"It just makes sense that we took this next step," said Michael Taylor, vice president, marketing, Installed Systems. "We are now able to provide updates much faster. When we put the items on a CD, sometimes the information had already changed before we could get the CD out."

The company also introduced its T7350M, a commercial programmable thermostat designed for air-handling units with modulating heating and cooling. The thermostat's features include dehumidification control, easy programmability, and occupancy sensors.

New products Tour Andover Controls (www.tac.com) demonstrated at its booth included the Continuum® bCX1 router/controller series and TAC Vista® 4.3, an enhanced version of its LonWorks® network-based building management software. The bCX1 features increased power, memory, and reliability, according to Lonnie Laue, director of marketing and sales support for Tour Andover Controls.

"The newest series of controllers offers a lower-cost solution that is also easier to use," said Laue. "In addition, the series offers flash memory to store not only the users' operating system, but also the application code. In the event of a long-term power loss beyond battery life, everything is restored automatically when power is returned."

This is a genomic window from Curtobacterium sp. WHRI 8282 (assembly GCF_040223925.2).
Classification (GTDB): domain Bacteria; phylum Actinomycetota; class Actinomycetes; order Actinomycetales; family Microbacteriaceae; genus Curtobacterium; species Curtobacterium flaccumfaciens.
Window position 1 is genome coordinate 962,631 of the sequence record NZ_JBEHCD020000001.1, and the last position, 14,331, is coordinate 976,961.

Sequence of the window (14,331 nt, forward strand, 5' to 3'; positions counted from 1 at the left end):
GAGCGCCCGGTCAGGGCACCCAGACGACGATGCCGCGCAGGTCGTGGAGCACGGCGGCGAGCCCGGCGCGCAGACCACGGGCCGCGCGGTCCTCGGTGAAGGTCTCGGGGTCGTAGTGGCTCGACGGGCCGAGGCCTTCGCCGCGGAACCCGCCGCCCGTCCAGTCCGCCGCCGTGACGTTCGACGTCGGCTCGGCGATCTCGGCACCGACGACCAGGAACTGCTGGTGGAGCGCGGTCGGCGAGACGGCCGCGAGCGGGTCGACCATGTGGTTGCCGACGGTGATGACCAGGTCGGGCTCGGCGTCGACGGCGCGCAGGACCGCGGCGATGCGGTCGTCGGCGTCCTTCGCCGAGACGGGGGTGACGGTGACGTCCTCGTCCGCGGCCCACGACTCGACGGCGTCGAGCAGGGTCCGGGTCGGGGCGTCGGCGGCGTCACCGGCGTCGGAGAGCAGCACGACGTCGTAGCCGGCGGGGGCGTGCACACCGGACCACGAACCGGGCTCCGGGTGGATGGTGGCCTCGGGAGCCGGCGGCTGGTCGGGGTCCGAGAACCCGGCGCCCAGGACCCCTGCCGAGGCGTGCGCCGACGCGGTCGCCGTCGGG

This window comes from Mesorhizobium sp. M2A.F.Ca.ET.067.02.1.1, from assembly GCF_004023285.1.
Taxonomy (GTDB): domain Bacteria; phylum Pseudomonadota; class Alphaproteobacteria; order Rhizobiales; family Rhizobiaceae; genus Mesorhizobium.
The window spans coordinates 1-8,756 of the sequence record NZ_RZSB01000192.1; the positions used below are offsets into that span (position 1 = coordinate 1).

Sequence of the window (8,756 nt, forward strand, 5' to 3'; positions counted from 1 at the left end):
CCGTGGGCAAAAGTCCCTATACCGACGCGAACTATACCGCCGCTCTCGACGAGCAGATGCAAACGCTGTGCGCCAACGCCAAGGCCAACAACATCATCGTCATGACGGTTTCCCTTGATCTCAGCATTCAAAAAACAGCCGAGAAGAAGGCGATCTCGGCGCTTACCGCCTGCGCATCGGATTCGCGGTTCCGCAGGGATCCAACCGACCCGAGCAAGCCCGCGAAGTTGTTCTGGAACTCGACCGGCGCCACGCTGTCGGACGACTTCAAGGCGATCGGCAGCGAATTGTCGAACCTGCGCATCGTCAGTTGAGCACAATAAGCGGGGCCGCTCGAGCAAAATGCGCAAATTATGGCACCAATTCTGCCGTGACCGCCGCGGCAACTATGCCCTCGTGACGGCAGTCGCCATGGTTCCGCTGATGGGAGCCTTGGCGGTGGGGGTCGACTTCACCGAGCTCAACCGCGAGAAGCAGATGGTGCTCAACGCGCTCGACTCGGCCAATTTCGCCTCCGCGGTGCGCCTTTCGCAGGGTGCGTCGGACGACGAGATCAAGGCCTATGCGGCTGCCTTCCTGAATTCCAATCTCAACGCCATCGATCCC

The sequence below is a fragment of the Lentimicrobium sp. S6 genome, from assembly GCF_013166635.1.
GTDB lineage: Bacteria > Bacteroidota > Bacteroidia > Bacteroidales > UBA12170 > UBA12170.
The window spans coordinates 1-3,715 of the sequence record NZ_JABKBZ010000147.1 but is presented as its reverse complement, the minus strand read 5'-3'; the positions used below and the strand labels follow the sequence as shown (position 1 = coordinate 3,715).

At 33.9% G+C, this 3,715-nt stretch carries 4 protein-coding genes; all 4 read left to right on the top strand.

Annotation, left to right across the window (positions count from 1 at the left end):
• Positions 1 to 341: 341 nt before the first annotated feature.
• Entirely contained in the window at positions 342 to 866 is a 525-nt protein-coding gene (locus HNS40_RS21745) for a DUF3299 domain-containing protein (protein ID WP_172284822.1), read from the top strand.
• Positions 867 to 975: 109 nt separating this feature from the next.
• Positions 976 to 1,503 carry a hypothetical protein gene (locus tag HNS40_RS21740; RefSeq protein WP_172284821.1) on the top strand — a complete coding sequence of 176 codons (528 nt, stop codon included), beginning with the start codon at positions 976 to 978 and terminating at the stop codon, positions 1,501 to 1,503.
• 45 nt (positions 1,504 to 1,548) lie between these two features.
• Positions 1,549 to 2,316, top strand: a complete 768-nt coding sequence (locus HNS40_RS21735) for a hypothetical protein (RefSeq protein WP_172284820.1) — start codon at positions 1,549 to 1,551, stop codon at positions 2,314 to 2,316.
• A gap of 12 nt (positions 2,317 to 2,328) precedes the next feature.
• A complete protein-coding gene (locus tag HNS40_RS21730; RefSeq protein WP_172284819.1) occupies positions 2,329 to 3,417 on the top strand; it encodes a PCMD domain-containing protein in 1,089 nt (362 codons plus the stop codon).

According to Laue, the company designed the controllers for timesaving setup. "Network configuration is done via a standard Web browser. All models feature removable connections for easier installation and servicing," he said. Three models of the bCX1 are available, including controllers designed for the BACnet network protocol.

In addition, the company's latest enhancements to its TAC Vista "provide important benefits to occasional and remote operators and to building occupants, such as office staff and other nonprofessional users," said Laue.